All of us, from time to time, think our generation is the dumbest to ever walk the Earth. I’m from the generation that allowed both Pogs AND Tamagotchis to be popular. (Sorry about that.) But the current generation of teens has us all beat, and it’s not even close. For proof, l0ok no further than the Tide Pod Challenge.
If you’ve never heard of the Tide Pod Challenge, first of all, congratulations. Actually, this is the last point at which you can remain blissfully ignorant of what this trend is. I strongly encourage you to turn back.
Still with me? Sigh. OK, here we go.
The Tide Pod Challenge is a social media phenomenon where teenagers take a bite out of a laundry detergent packet. That’s it. That’s all it is. And that’s all it takes to get hundreds of thousands of views.
The Tide Pod Challenge has taken over various corners of the Internet, from social media to websites like Reddit, spawning countless memes as a result. To be fair, not EVERYONE participating in the challenge actually eats a Tide Pod. Some of them are just having fun with the absurdity of consuming laundry detergent.
Holy mother of God where can I buy these ???? Double tap and tag your friends ?? #laughoutloud #funny #funnyvideos #comedy #comedyvideo #comedyvideos #candy #ugandanknuckles #uganda #memevideo #2018 #nye #happynewyear #haha #oof #spicy #datboi #dank #dankmemes #lmao #stolenmemes #memer #edgy #edgymeme #edgymemes #dankmeme #weeb #anime #hotgirls #tidepods
One guy went as far as using Tide Pods as a pizza topping, but didn’t actually eat it. (I hope.)
forget pineapple, in 2018 we putting tide pods on pizza pic.twitter.com/CM1PIOn64I
— memes (@memeproviderz) December 31, 2017
But plenty of teens, and younger kids, are chowing down on soap for real. A spokesperson for the American Association of Poison Control Centers told Snopes that in the first 11 days of 2018, there had been 40 reported exposures to liquid laundry detergent pods by 13- to 19-year-olds, which is 20 percent of the total number of such incidents in 2017. And of those 20, over half were intentional.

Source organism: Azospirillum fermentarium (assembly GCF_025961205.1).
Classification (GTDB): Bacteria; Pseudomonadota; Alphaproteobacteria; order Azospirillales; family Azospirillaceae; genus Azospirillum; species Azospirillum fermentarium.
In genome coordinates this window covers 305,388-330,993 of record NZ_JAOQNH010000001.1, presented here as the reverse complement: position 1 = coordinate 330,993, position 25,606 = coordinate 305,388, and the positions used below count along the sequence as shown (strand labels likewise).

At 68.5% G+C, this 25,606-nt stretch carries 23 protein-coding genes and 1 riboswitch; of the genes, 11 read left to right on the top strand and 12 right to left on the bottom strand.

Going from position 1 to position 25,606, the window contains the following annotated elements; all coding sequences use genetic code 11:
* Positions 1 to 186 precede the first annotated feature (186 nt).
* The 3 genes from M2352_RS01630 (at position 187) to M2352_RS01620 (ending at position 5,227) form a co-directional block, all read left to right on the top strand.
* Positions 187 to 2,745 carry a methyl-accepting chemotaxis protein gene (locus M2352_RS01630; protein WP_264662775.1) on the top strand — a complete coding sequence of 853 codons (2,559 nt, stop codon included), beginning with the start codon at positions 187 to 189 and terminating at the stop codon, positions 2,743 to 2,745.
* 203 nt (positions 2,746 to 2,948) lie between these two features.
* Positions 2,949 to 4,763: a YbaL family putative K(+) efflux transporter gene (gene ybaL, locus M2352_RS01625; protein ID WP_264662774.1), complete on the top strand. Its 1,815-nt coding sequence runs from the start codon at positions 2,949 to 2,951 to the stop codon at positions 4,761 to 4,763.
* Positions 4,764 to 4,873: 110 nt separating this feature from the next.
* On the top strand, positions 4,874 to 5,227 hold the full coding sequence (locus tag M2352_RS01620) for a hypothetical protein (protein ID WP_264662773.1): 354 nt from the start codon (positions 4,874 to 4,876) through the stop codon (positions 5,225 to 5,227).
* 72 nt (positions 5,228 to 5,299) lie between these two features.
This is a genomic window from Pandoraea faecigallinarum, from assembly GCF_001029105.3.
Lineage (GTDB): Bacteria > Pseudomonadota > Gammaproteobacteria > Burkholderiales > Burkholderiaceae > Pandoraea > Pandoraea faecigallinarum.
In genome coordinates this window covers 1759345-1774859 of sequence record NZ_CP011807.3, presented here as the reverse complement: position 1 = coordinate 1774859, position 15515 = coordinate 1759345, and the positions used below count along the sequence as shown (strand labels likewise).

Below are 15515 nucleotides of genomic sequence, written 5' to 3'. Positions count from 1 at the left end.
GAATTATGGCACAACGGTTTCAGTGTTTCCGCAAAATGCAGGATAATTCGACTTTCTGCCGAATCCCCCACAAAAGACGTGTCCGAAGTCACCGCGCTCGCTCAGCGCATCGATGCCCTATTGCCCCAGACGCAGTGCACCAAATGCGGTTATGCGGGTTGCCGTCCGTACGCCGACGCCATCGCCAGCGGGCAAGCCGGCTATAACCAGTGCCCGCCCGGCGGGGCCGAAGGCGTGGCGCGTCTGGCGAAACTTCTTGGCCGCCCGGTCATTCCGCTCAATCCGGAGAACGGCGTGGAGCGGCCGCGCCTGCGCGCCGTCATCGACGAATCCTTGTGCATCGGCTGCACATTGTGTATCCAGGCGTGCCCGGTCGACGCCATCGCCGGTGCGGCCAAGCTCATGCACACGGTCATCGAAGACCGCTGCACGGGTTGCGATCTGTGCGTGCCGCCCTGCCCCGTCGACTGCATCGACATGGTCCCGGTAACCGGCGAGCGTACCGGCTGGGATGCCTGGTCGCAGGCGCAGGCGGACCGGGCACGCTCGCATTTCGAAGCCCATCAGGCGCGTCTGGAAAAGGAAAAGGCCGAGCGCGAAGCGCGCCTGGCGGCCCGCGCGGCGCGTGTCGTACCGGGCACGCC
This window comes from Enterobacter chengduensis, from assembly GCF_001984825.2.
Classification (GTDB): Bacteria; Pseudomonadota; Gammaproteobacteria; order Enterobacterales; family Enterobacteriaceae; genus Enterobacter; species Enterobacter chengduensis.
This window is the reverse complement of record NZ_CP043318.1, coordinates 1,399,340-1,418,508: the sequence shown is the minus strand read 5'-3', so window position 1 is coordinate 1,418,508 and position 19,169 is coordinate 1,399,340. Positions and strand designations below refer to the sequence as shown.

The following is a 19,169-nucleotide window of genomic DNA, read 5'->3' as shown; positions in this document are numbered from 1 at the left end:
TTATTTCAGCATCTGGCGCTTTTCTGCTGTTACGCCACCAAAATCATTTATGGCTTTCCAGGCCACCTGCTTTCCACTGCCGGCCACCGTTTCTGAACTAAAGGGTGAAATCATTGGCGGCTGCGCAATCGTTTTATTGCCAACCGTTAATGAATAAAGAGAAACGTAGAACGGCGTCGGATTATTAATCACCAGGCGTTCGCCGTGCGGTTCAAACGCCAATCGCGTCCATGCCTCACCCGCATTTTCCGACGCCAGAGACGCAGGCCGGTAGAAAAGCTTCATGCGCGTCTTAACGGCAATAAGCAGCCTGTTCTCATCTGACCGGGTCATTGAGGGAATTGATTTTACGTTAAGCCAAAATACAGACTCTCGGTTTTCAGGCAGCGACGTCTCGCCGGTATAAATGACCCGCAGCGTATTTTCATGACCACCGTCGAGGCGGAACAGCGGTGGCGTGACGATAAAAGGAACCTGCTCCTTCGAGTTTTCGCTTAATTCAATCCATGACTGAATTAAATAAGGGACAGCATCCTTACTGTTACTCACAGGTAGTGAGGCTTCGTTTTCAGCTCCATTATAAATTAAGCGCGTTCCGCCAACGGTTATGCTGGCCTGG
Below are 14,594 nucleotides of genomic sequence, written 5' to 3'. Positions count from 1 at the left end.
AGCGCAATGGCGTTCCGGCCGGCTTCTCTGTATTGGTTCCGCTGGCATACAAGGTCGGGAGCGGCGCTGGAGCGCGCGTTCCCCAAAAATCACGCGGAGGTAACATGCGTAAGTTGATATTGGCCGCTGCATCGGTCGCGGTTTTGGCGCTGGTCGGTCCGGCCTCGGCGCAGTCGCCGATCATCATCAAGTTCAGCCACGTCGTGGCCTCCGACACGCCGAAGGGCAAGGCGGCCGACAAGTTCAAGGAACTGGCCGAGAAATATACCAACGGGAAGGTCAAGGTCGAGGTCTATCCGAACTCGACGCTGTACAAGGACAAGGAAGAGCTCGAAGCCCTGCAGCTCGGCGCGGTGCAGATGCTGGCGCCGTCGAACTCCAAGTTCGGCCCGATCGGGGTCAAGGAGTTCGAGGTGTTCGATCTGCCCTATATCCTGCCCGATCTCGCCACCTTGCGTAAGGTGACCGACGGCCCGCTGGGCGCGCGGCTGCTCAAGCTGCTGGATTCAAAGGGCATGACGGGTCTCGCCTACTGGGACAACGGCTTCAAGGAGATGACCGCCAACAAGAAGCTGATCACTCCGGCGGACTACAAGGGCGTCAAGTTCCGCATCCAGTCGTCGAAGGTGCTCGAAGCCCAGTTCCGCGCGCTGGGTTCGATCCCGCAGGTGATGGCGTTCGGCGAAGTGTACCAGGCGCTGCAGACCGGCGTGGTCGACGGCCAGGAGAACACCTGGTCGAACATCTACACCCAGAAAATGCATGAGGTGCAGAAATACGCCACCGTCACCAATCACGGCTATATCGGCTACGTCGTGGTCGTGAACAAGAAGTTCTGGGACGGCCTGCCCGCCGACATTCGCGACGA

As a result, doctors around the country are issuing warnings they never thought were necessary. As Dr. Alfred Aleguas Jr., managing director of the Florida Poison Information Center in Tampa, told Maxim:
“If someone mimicked the College Humor video, they could find themselves in a life-threatening situation.
Swallowing even a small amount of the highly-concentrated detergent found in pods can cause diarrhea and vomiting.
In some cases, some of the detergent could even find its way into the lungs and cause breathing difficulties.”
The College Humor video he’s referring to is a 2015 web short about a guy who feels weirdly compelled to eat a laundry pod, which is considered the inspiration of the meme. Even though it’s a COMEDY sketch and not an instructional video.
To make this story even weirder, there’s actually a scientific reason behind why people find Tide Pods so compelling: because they’re bright and colorful. Human beings associate bright, pleasant colors with appetizing food. Tide Pods DO kind of look like big pieces of candy, but knowing they are LITERAL POISON is enough of a deterrent. Usually.
Perhaps the one comfort we can take from this fad is that it’s a fad, and will eventually peter out. But who really knows? In 2019 I’ll probably be writing about the Guillotine Challenge.